Scripture students will call to mind an illustration of a similar kind in the Apocalypse, where the plenitude of coming judgments and tribulations is represented by a book or paper-roll written both outside and inside (Rev. Vi).
5. We shall now turn our attention to the Sinaitic Codex, which is written in columns, four to each page, and in lines, 48 to each column. 2 The difficulty in this case will arise from the fact that the lines of the text are not nearly so uniform as in the Codex Vaticanus, and in the first two Gospels in particular the text is broken up into paragraphs, and the recurrence of short lines, unless it be a genealogical feature of the successive MS, will prevent us from tracing the structure of the original documents. We proceed, however, to form our second table, constructed in the same way as the previous one, and containing a larger collection of books. The lines in this manuscript are shorter than in B, by several letters.
2. This is not always true ; in the Catholic epistles the scribe has frequently contented himself with a column of 47 lines. I do not know whether this peculiarity has ever been noted. Scrivener, in his collation of the Sinaitic MS, does not seem to allude to it. Our results, as given in the table, must be corrected for the aberration of the scribe, when we come to analyse the documents more closely.
The first thing we notice is that the distribution of the concluding lines of the books is much more varied and irregular. The only thing that is remarkable is the recurrence of the multiples of twelve ; three books end at the twelfth line, viz. I Corinthians, I John, Revelation ; four end on the 24th line : Luke, Hebrews, Philemon, and II Peter ; the Gospel of John ends on the 35th line, which may practically be counted as the 36th.1
This, again, can hardly be accidental ; we may assume that in the cases alhided to, with the exception of the ist Epistle of John, which, on account of the irregular length of the columns, furnishes an accidental coincidence, there is a unit sheet of paper employed, capable of containing 1 2 lines of the Sinaitic Codex ; we shall therefore have a new leaf of paper, (for reference to which we adopt the expression S-page, in order to distinguish it from the previous V-page), by means of which to measure our documents.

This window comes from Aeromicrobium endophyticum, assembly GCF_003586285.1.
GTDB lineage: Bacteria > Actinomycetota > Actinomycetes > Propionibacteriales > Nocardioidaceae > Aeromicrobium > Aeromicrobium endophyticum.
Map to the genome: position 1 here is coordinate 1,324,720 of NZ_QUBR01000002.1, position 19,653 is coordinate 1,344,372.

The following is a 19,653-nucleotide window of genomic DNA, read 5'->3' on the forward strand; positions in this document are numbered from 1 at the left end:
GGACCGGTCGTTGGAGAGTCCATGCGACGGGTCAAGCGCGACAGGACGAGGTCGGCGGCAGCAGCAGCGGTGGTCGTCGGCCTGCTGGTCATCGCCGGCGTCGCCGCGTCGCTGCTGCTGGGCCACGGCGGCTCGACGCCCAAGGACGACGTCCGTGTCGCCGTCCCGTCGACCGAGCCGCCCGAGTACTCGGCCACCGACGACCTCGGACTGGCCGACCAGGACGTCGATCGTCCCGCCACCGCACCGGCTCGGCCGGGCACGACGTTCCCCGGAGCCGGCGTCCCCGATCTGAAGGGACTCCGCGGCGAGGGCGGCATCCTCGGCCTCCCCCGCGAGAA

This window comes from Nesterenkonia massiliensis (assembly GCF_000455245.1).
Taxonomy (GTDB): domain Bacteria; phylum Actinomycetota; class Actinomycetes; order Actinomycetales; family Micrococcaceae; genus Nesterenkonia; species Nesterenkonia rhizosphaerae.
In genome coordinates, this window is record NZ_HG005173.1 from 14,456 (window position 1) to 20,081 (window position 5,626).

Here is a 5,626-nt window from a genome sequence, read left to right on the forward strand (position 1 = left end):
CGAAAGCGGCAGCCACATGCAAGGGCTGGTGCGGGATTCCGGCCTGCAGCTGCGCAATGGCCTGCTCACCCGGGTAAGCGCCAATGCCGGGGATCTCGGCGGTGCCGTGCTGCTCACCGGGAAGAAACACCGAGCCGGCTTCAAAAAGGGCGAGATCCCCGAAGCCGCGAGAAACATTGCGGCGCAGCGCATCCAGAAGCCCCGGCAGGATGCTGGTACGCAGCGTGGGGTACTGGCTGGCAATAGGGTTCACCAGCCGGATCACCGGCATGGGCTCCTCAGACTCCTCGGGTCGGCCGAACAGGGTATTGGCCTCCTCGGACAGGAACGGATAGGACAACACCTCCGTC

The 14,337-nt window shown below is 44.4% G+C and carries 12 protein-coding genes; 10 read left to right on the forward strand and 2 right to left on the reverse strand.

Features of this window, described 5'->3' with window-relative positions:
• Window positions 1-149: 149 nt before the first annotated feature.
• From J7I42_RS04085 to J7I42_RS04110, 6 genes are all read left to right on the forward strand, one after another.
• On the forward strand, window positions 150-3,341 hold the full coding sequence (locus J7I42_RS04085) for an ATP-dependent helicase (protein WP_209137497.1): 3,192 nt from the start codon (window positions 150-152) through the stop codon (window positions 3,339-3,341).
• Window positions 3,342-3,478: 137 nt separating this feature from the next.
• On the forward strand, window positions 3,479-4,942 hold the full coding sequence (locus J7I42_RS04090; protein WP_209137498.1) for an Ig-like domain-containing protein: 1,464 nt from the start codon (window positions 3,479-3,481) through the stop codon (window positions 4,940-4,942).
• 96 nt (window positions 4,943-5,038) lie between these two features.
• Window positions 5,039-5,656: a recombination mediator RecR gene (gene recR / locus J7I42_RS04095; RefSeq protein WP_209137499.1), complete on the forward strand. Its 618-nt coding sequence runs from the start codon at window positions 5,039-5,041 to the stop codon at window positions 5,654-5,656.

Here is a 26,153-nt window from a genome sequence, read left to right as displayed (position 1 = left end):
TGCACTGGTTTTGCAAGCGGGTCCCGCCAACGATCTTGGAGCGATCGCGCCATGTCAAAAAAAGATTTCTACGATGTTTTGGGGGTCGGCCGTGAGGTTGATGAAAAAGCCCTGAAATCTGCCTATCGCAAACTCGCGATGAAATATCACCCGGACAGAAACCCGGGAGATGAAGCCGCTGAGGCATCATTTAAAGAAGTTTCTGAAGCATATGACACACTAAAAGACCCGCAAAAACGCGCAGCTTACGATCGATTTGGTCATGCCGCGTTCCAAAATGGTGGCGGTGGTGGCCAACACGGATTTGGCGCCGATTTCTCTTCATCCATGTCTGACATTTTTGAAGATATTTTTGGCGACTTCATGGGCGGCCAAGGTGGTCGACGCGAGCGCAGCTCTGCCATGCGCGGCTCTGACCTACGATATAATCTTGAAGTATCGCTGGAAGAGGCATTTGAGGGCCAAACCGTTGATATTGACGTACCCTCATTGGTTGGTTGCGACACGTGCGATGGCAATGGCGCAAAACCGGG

With regard to the comparative sizes of the two pages, it is evident at a glance that the S-page is smaller than the V-page, for it contains twelve lines where the other has fourteen, and has a smaller number of letters to the line.
1. It may be asked why, in discussing this table, we pay no attention to the repetition of the sixth line as an ending of three books, nor to the double recurrence of the number three. I have no theoretical objection to urge against either of these numbers, seeing that they are both submultiples of the whole column of 48 lines ; but practically they are too small subdivisions, and their recurrence is accidental. The probability that out of 28 books, one number should recur in the line-endings three times (I do not say this time a particular number) is represented by
- whose value is nearly 21/25.
It is almost certain, then, that such an event as the recurrence alluded to will be found in our table. Those who are interested in observing these recurrences may study the following table from the Codex Sinaiticus :
Here every ending is formed by random distribution (unless we except the book of Judith and the Maccabees), for the works referred to are translations, and have therefore no pattern ; yet there is a double recurrence of the 3, and of the 38 with its submultiple 19. These are, of course, purely accidental. The recurrence would have to be more frequent before we should notice it, or look for any concealed cause at work to produce such a result.